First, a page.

Hugh v. Higgs - 21 U.S. 697 (1823)
U.S. Supreme Court
Hugh v. Higgs, 21 U.S. 8 Wheat. 697 697 (1823)
Hugh v. Higgs
21 U.S. (8 Wheat.) 697
ERROR TO THE CIRCUIT COURT
FOR THE DISTRICT OF COLUMBIA
No action at law will lie on the decretal order of a court of equity.
MR. CHIEF JUSTICE MARSHALL delivered the opinion of the Court.
This is an action on the case, brought to recover the money which the plaintiff in error had been decreed by a court of chancery to pay to the defendants in error. The defendant in the court below contended that an
action at common law did not lie on a decree in chancery and excepted to the opinion of that court overruling this objection. It is admitted by the opposite counsel that in general the action does not lie to recover money claimed under the decree of a court of equity, but he supposed that, in this case, the money had been received by the defendant below upon transactions which took place after the decree. Upon examining the record, we perceive that the money was in his hands as trustee at the time the order to pay it over was made.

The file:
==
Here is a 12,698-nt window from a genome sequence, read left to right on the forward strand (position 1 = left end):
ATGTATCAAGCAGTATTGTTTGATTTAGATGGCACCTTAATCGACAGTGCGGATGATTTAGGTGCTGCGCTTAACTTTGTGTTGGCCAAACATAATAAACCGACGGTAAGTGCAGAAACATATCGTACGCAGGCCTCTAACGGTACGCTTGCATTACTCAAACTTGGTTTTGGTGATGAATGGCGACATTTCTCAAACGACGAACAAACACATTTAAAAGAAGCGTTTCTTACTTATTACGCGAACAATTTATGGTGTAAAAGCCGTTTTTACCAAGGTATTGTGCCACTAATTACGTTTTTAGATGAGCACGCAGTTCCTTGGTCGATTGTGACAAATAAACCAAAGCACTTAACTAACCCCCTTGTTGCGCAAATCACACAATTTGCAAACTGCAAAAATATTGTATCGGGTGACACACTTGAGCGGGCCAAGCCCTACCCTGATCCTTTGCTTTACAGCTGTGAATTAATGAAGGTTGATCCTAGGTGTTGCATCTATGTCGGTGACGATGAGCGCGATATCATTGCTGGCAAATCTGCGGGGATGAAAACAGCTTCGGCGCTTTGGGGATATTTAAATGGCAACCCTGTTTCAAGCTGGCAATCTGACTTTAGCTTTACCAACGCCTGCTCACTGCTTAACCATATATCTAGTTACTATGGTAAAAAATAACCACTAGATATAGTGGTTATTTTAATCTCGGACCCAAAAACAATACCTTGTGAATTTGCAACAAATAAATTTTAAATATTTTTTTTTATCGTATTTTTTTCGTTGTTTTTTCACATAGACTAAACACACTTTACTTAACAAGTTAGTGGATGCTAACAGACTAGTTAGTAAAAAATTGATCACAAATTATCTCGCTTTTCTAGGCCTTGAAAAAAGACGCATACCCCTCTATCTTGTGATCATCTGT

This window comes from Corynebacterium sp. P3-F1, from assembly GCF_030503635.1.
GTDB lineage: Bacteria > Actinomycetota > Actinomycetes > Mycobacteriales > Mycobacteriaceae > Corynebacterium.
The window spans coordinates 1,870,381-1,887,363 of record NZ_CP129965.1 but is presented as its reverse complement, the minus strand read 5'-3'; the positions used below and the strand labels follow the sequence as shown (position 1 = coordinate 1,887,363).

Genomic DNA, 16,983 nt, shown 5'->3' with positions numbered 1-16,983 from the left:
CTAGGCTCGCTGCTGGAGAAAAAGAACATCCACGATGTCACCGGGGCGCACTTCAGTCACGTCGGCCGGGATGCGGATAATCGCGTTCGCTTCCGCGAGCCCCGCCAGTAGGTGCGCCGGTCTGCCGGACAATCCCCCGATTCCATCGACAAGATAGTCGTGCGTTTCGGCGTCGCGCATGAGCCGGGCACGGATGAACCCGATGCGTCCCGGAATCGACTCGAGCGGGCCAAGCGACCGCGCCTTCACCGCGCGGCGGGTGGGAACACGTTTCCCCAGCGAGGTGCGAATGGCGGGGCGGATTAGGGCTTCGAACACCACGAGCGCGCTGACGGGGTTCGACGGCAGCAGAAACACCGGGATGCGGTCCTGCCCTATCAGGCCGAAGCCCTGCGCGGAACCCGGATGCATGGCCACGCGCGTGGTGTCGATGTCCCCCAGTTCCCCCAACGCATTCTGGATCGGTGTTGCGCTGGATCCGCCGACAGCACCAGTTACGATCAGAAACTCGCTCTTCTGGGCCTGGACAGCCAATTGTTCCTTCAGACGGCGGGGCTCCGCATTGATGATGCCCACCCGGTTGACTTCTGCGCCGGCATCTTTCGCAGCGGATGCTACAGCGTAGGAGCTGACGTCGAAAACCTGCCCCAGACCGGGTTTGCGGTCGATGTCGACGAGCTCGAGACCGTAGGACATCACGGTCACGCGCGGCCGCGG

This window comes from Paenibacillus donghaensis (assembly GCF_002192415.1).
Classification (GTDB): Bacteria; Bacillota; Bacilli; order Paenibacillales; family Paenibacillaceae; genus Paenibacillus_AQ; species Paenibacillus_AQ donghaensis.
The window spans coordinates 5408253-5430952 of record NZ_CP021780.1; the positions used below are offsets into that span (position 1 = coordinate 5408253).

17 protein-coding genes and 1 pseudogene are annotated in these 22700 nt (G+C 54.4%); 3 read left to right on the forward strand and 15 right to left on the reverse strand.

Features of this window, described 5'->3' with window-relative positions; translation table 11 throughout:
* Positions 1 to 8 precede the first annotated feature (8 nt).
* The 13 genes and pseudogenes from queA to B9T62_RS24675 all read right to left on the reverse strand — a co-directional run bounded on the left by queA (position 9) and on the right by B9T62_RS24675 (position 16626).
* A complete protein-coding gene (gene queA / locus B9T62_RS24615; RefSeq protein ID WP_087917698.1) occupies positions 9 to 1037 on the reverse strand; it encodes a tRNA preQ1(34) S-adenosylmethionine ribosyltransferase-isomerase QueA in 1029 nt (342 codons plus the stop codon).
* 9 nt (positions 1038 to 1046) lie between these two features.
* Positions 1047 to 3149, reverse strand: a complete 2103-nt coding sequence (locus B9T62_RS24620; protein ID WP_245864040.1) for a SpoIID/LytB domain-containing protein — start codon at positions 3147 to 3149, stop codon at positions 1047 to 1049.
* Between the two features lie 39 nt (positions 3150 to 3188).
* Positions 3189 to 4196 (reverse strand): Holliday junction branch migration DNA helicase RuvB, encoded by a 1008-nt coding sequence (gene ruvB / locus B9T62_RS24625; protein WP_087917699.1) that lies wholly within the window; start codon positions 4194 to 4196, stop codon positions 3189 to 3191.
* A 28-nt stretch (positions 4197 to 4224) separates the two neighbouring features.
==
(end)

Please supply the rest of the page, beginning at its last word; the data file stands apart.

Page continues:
An objection was also made to an opinion of the circuit court upon another part of the case. There was an agreement between the parties, under seal and having some relation to the money to which part of the claim relates, and the defendant below objected to the form of the action on that account. But we cannot discover from the bill of exceptions whether the money in contest was or was not received under that instrument. On that point, therefore, the Court gives no opinion. The judgment is to be reversed for error in the opinion of the court below, which declares the action to be sustainable on the decretal order of the court of chancery and the cause is remanded to the circuit court for further proceedings.